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BY NANCY SALVATO – And it’s two bare feet on the dashboard,
Young love in an old Ford,
Cheap shades, and a tattoo, and Yoohoo bottle on the floorboard.
– Kenny Chesney, Summertime, 2006)

Driving down the highway today, I noticed a little yellow ragtop, possibly an MGB Roadster that I would venture to guess was as old as I am.

In any event, what caught my eye, besides how utterly cool this car was, was the idea that two of these sport cars could probably drive side by side in only one lane of highway. My wheels started to spin, not the car’s tires, but the figurative ones in my head.

I recalled reading that often, by the time a highway is expanded, its capacity in relation to the number of cars on the road is already diminished. According to David T. Hartgen and M. Gregory Fields of the Reason Foundation, “Nationwide, the number of lane-miles of severely congested roads is expected to increase from about 39,500 in 2003 to 59,700 in 2030.” Yet, right in front of me, I believed was a possible solution.

Navigating my “Compact SUV” just a few car lengths behind the object of transportation which grabbed my attention, I remembered my mother once remarking that she hated driving a small car behind a large truck because she couldn’t see what was up ahead. Even with the benefit of sitting higher off the ground, I, too, can relate to her experience. The man driving his little MGB couldn’t have been too worried about his line of vision, though; I imagined him breathing in the fresh air and enjoying the sun and the breeze on such a gorgeous day. Still, he was at a definite disadvantage if he found himself, God forbid, in a traffic accident. Perish the thought.

If we want to encourage people to drive smaller cars, a beginning would be to create two traffic lanes, smaller sized, for smaller vehicles. Twice as many cars could drive in the same amount of space –already designated for the road. My gears began to shift. Smaller vehicles generally utilize less gas. Perhaps compact cars could be configured to have a narrower body. Designers could be more creative with how seats are positioned. Trailers could be constructed to haul behind the vehicle, should a person desire additional space to hold bicycles, luggage, etc. Different size trailers could be purchased separately, or rented, should you have to transport a large load.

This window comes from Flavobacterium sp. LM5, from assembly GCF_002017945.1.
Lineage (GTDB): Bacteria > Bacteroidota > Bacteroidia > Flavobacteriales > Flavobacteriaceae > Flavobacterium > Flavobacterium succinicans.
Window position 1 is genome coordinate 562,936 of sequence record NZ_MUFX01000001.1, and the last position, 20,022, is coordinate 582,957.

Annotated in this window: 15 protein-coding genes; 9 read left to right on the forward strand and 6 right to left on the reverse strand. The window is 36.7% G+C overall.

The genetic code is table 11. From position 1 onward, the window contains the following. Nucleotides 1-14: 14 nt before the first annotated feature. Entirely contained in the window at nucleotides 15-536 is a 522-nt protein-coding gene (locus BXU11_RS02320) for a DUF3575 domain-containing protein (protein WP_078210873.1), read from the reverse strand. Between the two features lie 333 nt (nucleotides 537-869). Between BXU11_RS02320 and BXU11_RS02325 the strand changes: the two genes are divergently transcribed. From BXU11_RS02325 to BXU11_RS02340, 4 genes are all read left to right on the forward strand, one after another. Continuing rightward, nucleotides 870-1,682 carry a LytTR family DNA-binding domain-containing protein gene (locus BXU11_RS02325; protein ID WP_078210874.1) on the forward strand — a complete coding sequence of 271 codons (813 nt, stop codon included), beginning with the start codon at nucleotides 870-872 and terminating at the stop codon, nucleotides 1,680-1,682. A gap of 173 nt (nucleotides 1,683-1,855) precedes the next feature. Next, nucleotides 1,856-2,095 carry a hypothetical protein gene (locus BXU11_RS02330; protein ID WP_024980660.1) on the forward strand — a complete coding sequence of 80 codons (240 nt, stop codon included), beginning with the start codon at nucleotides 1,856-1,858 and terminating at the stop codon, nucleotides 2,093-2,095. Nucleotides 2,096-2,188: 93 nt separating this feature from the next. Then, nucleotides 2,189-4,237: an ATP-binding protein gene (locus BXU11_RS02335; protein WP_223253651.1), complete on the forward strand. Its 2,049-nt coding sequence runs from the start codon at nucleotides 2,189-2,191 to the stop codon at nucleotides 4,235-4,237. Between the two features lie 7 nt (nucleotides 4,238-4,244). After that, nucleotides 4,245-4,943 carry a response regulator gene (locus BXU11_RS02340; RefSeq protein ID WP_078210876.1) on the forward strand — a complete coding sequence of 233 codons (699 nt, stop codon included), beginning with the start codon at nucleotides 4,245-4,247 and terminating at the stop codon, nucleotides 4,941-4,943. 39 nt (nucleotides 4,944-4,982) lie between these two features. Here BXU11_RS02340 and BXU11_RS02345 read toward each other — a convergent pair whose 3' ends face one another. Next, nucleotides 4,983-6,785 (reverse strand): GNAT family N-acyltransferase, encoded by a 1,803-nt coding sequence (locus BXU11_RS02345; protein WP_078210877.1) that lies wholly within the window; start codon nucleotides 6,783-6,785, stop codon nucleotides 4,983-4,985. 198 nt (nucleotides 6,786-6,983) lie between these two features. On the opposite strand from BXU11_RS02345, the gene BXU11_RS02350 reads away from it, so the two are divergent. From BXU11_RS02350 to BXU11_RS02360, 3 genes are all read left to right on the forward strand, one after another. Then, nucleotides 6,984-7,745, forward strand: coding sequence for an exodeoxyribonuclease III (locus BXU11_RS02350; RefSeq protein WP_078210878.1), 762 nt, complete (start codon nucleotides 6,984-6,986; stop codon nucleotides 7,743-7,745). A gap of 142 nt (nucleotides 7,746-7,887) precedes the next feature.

Trucks and vans and larger automobiles would be required to stay in their own two lanes. Eight lane highways would use the same amount of space as six lane highways. It would prove safer for those who drive small cars because there is less risk of having an accident with a larger vehicle. According to the article Are Small Cars Safer Now?, “Recent advances in both technology and crash testing, not to mention the use of new, stronger structural materials, have significantly improved the crash-worthiness of small cars.” Whether or not you feel any safer in light of the new technology, one thing is for certain; my little voice is telling me that the survival rate in an accident with a vehicle closer in size to your own would not be as destructive as one with a larger size vehicle.

For commuters who cannot or choose not to carpool, the option of driving to work in a car that is more efficient and takes up less space would be appealing. It certainly would be a boon in heavily congested, urban areas, where parking spaces are often at a premium. Again, twice as many cars would use half as much space.

Changing a major form of transportation and the infrastructure associated with it will likely generate jobs to implement these measures –and for a good cause. It is reasonable to expect that a smaller car would cost less money. People may choose to drive these types of cars when going it alone on the road, and switch to a larger vehicle when driving with a group of people to a destination.

I don’t presume to know all the answers, but outside the box thinking about our current modes of transportation might generate more viable options for the long haul, which could assist this country in alleviating its dependence on foreign oil.

Maybe you have a better idea. Do share. Perhaps someone with the skills, initiative, and funding will recognize your good idea and act on it. You’ll never know unless you try.

More columns at BasicsProject.org

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